Bic sit-on-tops.....

I’m always curious about SOTs, although I doubt I’ll get one, since I can’t sit long with my legs straight out. But I have wondered about the Bics, for which I see ads in Canoe & Kayak. They don’t respond to Emails, and I can’t find anything in archives. Has anyone here actually seen/touched/paddled a Bic, and what’s your evaluation? Thanks.

The most recent issue of Canoe and Kayak
reviews a Bic SOT. Hmmm, wonder if their kayak slogan is “Flip your Bic”? has reviewed a

– Last Updated: Jun-20-05 10:40 AM EST –

couple of the Bics and has plans to review the Scapa this summer.

BTW you don't necessarily paddle a SOT with your legs straight out. I paddle both of my SOT with a pretty large bend in my knees - considerably more than I am able to attain in a Sit Inside.

…how does it compare to sitting in a canoe? One reason I went to canoes was the more chairlike posture. Thanks.

I Talked To The Factory Rep
I was curious about the ad in the magazine. The specs seemed good. Not so sure the design appeals to me, really.

There are two models of Scarpa. The currently available one is about 14’ and weights maybe 50#.

A new unltralight model, not yet available in the US, will be 14’9" and reportly will weigh like 44#. The weight specs have varied greatly has the boat was developed. It should be here soon.

I am always skeptical about listed weights…Sometimes they are wayyyy off. I would like to know if they are accurate.

Wait until Tom reviews the Scarpas. He has used every type of SOT and I would rely on his review.

review online
The Canoe & Kayak review is online at

waterprrof lighter
Don’t they get hard to light after being wet?

Two different things really, but I’m no
expert - most of my canoeing days were more than 20 years ago and most of the canoes I used didn’t have seats - you knealt and rested your butt on the thwart bar.

To me sitting on a canoe seat seems like sitting on a low stool while sitting on a SOT kayak is like sitting on the floor with a back rest and seat pad. The length and design of the SOT cockpit and placement of foot pegs along with personal preference determins the amount of knee bend. For what it’s worth, I have a 33" inseam and could not straighten my legs in either of my two SOTs (a Nomad & a Shearwater, both by Heritage) even if I wanted to.

First ball points
then lighters, now kayaks, whats next? I can hardly wait for the “new XR7 bic-mobile” :slight_smile:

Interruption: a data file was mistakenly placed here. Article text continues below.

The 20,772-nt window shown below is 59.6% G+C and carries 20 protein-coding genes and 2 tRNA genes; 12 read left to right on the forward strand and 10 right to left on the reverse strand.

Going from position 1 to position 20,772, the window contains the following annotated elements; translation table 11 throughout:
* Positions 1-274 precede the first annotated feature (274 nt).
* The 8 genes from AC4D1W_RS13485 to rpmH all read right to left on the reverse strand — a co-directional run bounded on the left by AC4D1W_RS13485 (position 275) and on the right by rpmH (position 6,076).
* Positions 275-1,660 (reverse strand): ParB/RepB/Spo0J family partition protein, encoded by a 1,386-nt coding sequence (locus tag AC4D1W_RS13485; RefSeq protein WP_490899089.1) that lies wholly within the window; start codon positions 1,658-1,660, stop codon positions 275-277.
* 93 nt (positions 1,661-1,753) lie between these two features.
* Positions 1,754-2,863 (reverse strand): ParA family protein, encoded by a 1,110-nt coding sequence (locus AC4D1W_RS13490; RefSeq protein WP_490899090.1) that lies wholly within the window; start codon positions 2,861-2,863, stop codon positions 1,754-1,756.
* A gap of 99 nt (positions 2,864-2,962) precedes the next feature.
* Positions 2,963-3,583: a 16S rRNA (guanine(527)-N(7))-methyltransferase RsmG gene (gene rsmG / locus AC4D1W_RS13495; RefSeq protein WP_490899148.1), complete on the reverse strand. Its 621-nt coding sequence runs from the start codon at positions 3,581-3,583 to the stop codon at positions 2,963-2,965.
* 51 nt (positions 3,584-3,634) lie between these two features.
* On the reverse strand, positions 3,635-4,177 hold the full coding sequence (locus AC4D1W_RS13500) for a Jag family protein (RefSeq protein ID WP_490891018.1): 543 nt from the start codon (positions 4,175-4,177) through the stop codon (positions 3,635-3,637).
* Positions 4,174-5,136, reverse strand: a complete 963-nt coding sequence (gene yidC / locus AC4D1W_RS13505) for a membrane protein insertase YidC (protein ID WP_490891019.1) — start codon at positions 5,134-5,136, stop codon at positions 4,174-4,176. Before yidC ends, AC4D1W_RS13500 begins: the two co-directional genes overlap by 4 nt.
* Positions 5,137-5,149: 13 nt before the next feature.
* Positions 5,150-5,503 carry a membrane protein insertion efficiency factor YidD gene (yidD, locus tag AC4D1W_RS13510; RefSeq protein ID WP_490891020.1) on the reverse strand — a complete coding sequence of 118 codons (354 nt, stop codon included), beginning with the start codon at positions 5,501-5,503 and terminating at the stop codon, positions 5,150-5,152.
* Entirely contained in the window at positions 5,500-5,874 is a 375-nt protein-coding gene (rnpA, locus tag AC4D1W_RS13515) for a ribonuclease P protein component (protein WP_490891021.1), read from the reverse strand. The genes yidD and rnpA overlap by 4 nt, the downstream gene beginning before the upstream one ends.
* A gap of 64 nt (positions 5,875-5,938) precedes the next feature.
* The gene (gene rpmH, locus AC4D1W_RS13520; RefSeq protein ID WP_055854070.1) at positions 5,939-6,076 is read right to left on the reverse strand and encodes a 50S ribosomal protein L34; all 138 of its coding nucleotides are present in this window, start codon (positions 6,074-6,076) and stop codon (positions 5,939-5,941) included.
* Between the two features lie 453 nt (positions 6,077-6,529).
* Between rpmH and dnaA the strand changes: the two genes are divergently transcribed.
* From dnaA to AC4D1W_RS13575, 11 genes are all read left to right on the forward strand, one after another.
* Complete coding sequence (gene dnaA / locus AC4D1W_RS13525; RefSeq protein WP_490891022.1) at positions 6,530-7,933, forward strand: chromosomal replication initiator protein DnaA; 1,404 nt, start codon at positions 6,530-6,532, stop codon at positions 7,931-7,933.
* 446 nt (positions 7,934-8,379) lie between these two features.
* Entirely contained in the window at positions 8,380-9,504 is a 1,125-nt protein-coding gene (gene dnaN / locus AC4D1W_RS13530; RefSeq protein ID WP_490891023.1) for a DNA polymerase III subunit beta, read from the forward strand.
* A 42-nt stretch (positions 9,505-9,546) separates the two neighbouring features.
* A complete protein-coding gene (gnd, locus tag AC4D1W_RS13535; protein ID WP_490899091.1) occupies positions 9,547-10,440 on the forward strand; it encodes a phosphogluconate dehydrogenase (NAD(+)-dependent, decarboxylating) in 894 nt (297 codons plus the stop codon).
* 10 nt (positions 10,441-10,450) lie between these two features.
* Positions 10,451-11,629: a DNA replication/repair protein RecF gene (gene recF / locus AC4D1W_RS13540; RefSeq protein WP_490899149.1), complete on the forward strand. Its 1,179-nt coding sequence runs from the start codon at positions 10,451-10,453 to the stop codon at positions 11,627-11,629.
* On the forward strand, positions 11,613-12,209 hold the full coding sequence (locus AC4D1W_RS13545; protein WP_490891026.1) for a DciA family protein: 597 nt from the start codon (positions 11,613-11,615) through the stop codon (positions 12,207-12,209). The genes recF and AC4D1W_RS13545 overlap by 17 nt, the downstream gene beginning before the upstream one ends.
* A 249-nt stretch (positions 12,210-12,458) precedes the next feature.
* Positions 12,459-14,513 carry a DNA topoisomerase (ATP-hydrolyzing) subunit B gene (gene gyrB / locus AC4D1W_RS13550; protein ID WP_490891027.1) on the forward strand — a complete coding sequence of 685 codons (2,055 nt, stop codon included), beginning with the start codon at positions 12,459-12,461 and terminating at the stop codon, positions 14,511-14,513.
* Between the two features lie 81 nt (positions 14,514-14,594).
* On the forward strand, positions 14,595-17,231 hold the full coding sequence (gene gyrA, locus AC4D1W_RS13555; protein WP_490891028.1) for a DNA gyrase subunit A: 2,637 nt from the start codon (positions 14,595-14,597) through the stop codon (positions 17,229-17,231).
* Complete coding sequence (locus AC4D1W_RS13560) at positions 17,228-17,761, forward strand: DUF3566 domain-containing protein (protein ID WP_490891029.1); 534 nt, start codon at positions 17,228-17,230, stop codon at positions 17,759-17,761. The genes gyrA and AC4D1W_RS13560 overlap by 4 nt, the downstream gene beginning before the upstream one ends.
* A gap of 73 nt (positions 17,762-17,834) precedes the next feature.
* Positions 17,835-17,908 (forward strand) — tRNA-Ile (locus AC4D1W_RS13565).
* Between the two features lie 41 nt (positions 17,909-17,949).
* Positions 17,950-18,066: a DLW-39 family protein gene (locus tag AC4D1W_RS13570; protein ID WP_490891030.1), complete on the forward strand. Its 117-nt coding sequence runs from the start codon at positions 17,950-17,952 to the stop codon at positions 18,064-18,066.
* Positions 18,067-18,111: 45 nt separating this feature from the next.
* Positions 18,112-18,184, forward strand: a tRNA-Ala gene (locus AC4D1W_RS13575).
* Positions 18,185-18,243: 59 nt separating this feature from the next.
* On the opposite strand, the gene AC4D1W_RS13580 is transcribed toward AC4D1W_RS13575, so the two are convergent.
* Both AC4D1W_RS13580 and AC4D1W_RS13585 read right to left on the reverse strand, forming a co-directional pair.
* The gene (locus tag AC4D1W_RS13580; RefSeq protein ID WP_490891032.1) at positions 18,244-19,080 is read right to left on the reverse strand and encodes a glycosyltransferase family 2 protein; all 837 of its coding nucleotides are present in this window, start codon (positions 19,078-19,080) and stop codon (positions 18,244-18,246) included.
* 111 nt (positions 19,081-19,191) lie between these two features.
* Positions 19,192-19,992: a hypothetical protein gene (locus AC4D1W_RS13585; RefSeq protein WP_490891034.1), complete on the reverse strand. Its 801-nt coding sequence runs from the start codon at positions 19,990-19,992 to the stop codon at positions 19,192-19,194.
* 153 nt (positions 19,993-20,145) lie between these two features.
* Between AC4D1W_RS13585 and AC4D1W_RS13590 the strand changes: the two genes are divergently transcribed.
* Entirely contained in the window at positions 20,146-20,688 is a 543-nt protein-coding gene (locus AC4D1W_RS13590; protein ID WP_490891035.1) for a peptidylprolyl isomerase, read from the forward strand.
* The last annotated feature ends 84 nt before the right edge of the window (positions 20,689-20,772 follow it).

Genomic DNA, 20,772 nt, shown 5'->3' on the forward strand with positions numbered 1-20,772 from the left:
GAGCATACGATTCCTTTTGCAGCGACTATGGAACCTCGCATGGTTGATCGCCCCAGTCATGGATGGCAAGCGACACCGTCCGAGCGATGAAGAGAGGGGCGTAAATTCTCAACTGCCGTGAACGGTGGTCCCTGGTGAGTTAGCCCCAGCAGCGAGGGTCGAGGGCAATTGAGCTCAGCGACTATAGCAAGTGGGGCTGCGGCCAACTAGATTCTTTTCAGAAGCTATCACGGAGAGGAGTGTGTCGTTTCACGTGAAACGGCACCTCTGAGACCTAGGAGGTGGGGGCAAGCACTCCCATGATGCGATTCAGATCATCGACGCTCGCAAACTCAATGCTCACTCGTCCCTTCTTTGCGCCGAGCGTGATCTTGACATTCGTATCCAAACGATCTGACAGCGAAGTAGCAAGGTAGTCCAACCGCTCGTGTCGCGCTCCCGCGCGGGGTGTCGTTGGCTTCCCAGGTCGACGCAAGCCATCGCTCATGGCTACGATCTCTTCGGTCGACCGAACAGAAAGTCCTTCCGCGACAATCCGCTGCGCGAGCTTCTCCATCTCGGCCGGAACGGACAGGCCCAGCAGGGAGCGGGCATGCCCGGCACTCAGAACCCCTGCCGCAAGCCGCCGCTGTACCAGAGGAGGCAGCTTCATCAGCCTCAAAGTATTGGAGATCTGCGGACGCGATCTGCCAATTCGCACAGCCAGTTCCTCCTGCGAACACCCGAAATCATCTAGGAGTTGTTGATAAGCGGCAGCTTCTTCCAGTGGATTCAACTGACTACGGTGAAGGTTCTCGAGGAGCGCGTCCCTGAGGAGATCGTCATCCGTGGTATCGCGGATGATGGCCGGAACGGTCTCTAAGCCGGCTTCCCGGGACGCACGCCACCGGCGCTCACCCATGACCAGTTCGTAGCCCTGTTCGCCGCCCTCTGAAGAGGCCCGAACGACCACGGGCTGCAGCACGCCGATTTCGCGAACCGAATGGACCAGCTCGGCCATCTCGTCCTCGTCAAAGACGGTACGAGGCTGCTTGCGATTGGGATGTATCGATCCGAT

funny thing
I was talking to a guy a week or so ago, and he said that he tried one of the bic boats. He said that it wasn’t what he wanted, so he just took it back. If yu think about it, he did just what we all wanted to do when we got our first (really stable) yak. We traded it in on a better (for us) model.

I say…Try it, and if it is not what you really want, take it back. They usually have the bic’s in larger chain type stores that can handle the return, so go for it.

No need to keep legs straight out
SOTs come with fittings that allow different leg lengths. Some have tracks and footpegs just like SINKS have; others have molded-in indents that are part of the inner hull. I’ve never had to paddle any SOT with my legs straight out, and I am short.

REI, I’ve just learned…
…has both models of the Scapa on their website.

Interesting concept
An SOT converitble to a SIK.

I have seen a couple different models
and wouldn’t even bother with a test paddle let alone a purchase of either one.

They are your basic, what I consider ridiculous french design and construction. Im really not sure they are of french design or manufacture but they are ridiculous and look to me as if they wouldn’t hold up a season before the seams seperated, the glued on padding falls off and you cut yourself on the sharp edges.



They look like great hull shapes.
Do you have any information on the molds seperating or other flaws? Any links to these occurrences?

To answer your question, since I own
and paddle both canoes and a SOT, the SOT is not as comfortable as a canoe, but is not nearly as uncomfortable as a SINK. You can move and stretch in a SOT.I can paddle mine for 2-4 hours without too much discomfort. I am good in a SINK for about 30 minutes.

Who’s questions are you answering?
Mine or the original? You rode my post.


Not Really Convertible
I am a die hard SOT guy, but a SINK handles differently from a SOT, and putting a cover on it will not change that.

As far as extra protection from the elements, you should be dressed for emersion, anyway, so…

Just my thoughts
Time will. I just think you would do better with Ocean Kayak, Malibu, Old Town, Wilderness systems or one of the many other available manufacturers.

I believe has one for sale, possibly the Scapa if you want to purchase a used one.